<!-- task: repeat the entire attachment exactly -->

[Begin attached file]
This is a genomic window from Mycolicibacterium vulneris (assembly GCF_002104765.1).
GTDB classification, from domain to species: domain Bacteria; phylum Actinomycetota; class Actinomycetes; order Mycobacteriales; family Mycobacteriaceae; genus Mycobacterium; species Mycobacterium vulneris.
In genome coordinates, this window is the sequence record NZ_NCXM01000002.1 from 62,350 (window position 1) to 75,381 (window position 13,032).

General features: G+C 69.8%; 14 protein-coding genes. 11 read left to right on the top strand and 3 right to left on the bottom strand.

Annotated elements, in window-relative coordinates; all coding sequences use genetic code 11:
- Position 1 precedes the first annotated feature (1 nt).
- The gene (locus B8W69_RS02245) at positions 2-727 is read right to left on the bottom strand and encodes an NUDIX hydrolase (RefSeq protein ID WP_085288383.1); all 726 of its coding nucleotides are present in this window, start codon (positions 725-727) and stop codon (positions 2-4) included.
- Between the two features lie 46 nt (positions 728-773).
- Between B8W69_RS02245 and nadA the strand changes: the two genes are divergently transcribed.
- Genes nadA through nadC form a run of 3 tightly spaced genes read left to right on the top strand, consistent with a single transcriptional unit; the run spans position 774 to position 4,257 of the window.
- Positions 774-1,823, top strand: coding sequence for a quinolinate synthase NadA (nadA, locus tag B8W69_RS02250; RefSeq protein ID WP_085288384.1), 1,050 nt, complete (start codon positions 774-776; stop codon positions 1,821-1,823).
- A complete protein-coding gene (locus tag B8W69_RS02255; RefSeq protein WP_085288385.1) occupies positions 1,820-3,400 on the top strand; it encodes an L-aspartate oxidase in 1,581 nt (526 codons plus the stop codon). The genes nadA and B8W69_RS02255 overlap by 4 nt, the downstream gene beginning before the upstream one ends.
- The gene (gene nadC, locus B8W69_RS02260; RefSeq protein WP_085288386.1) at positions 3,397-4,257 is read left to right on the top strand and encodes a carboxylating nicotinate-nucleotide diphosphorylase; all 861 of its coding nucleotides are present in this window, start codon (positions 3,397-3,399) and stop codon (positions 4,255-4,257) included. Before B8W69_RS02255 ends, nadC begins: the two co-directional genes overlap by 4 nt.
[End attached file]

This is a genomic window from Mycolicibacterium vulneris (assembly GCF_002104765.1).
GTDB classification, from domain to species: domain Bacteria; phylum Actinomycetota; class Actinomycetes; order Mycobacteriales; family Mycobacteriaceae; genus Mycobacterium; species Mycobacterium vulneris.
In genome coordinates, this window is the sequence record NZ_NCXM01000002.1 from 62,350 (window position 1) to 75,381 (window position 13,032).

General features: G+C 69.8%; 14 protein-coding genes. 11 read left to right on the top strand and 3 right to left on the bottom strand.

Annotated elements, in window-relative coordinates; all coding sequences use genetic code 11:
- Position 1 precedes the first annotated feature (1 nt).
- The gene (locus B8W69_RS02245) at positions 2-727 is read right to left on the bottom strand and encodes an NUDIX hydrolase (RefSeq protein ID WP_085288383.1); all 726 of its coding nucleotides are present in this window, start codon (positions 725-727) and stop codon (positions 2-4) included.
- Between the two features lie 46 nt (positions 728-773).
- Between B8W69_RS02245 and nadA the strand changes: the two genes are divergently transcribed.
- Genes nadA through nadC form a run of 3 tightly spaced genes read left to right on the top strand, consistent with a single transcriptional unit; the run spans position 774 to position 4,257 of the window.
- Positions 774-1,823, top strand: coding sequence for a quinolinate synthase NadA (nadA, locus tag B8W69_RS02250; RefSeq protein ID WP_085288384.1), 1,050 nt, complete (start codon positions 774-776; stop codon positions 1,821-1,823).
- A complete protein-coding gene (locus tag B8W69_RS02255; RefSeq protein WP_085288385.1) occupies positions 1,820-3,400 on the top strand; it encodes an L-aspartate oxidase in 1,581 nt (526 codons plus the stop codon). The genes nadA and B8W69_RS02255 overlap by 4 nt, the downstream gene beginning before the upstream one ends.
- The gene (gene nadC, locus B8W69_RS02260; RefSeq protein WP_085288386.1) at positions 3,397-4,257 is read left to right on the top strand and encodes a carboxylating nicotinate-nucleotide diphosphorylase; all 861 of its coding nucleotides are present in this window, start codon (positions 3,397-3,399) and stop codon (positions 4,255-4,257) included. Before B8W69_RS02255 ends, nadC begins: the two co-directional genes overlap by 4 nt.